When discussing social anxiety, shyness often comes up. Many people think that those with social anxiety are merely shy, or introverted, or awkward, or virtually any other such label that they can think of that is associated with social anxiety. These other labels attached to social anxiety may sometimes be a part of it; sometimes it is just used as a substitution by those who don't really know what social anxiety is. Saying that someone with social anxiety is shy is not an entirely false statement, yet it is not a truly apt description.
Shyness and social anxiety, regardless of the details of each, are often intertwined to some degree. The two cross paths often enough that it is easy to forget that they are not necessarily the same thing. In trying to help those with social anxiety, and trying to help yourself, it is best to understand what those details are. In addition to formally defining what shyness is, this article will delve into the similarities and differences between shyness and social anxiety, as well as the other labels and personality traits that are associated with both. The effects social anxiety and shyness have on one another will also be discussed.
Shyness is closer to specific social anxiety than general social anxiety. Most people who exhibit shyness will only be shy in one aspect of their life. Those that are shy do not usually have the symptoms of social anxiety. More than anything, shy individuals will shrink back from social encounters and retreat into themselves to a certain degree. Shyness, however, lacks many of the psychological thoughts and feelings that are associated with social anxiety. Physical symptoms of social anxiety, like an increased heart rate and red flushed skin, are typically absent from shy persons.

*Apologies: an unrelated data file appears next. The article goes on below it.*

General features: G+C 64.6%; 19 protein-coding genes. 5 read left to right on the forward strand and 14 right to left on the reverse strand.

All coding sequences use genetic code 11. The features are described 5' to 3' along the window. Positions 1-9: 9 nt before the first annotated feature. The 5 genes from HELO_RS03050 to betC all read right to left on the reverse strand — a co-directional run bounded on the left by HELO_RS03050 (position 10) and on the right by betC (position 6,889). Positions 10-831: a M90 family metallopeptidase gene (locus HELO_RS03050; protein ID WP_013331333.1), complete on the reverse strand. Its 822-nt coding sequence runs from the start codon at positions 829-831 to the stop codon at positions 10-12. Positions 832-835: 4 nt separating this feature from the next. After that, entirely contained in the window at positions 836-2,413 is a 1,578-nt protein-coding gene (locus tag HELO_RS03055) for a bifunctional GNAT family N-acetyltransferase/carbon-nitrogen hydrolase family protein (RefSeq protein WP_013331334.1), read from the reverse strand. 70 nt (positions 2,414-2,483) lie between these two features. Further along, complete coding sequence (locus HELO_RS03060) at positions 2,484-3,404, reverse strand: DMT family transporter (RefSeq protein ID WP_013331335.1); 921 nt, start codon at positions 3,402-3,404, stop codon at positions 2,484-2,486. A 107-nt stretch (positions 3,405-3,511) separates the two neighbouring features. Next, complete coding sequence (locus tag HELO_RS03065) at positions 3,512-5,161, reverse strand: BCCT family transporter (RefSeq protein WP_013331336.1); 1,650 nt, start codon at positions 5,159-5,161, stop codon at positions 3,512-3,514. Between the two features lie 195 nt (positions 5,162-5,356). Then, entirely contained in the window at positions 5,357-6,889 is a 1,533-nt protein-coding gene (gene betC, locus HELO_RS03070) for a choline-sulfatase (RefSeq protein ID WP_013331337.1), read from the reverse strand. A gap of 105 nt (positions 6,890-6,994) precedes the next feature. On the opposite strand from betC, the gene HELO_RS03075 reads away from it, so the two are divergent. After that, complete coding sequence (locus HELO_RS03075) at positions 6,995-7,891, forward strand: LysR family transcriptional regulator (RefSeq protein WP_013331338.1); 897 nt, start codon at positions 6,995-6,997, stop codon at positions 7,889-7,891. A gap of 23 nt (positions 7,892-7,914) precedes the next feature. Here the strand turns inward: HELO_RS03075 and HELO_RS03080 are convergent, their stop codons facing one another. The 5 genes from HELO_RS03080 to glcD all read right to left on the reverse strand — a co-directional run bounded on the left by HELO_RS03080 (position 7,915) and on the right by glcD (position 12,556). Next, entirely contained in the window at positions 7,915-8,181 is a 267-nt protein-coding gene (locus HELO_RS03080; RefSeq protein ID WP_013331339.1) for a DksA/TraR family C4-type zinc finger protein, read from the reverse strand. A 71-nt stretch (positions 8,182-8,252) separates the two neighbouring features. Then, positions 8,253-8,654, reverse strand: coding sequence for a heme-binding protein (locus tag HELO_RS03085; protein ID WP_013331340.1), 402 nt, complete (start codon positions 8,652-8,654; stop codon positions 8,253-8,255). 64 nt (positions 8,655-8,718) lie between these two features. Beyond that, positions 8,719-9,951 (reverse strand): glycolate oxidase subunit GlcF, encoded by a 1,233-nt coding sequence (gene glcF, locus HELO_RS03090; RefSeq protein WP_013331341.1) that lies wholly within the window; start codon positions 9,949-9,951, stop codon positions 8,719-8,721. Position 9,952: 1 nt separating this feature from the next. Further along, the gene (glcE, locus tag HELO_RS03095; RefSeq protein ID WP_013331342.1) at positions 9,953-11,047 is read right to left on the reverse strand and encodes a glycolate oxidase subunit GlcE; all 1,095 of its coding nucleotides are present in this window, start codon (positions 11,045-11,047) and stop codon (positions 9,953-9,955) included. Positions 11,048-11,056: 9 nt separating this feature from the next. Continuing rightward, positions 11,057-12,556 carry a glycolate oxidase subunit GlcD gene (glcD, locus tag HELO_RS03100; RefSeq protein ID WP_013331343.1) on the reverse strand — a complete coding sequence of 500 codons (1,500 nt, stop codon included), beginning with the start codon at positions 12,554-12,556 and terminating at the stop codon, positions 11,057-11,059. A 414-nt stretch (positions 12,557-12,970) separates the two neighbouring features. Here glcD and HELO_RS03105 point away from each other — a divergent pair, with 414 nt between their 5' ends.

Shyness can present in multiple degrees. Most psychologists and mental health experts consider inhibition and social awkwardness to be forms of shyness. In childhood, shyness is common and almost expected. Children may unconsciously use their shyness as some kind of survival technique, withdrawing from strangers or people they do not know well until they are sure that the person is safe. It is possible to grow out of your shyness, and many people do. Roughly 80% of adults state that they were noticeably shy during their childhood and or adolescence, but that it faded as they aged into adulthood.
The word introvert has been brought up more and more in recent years. Many have labeled themselves or have been labeled by others as introverts based on their behavior and personality. They may also have been labeled as an extrovert--the opposite of introvert--or as an omnivert--some combination of introvert and extrovert. With the increase in discussion about the concepts of introvert and extrovert, there has been connections and links made with introverts and social anxiety.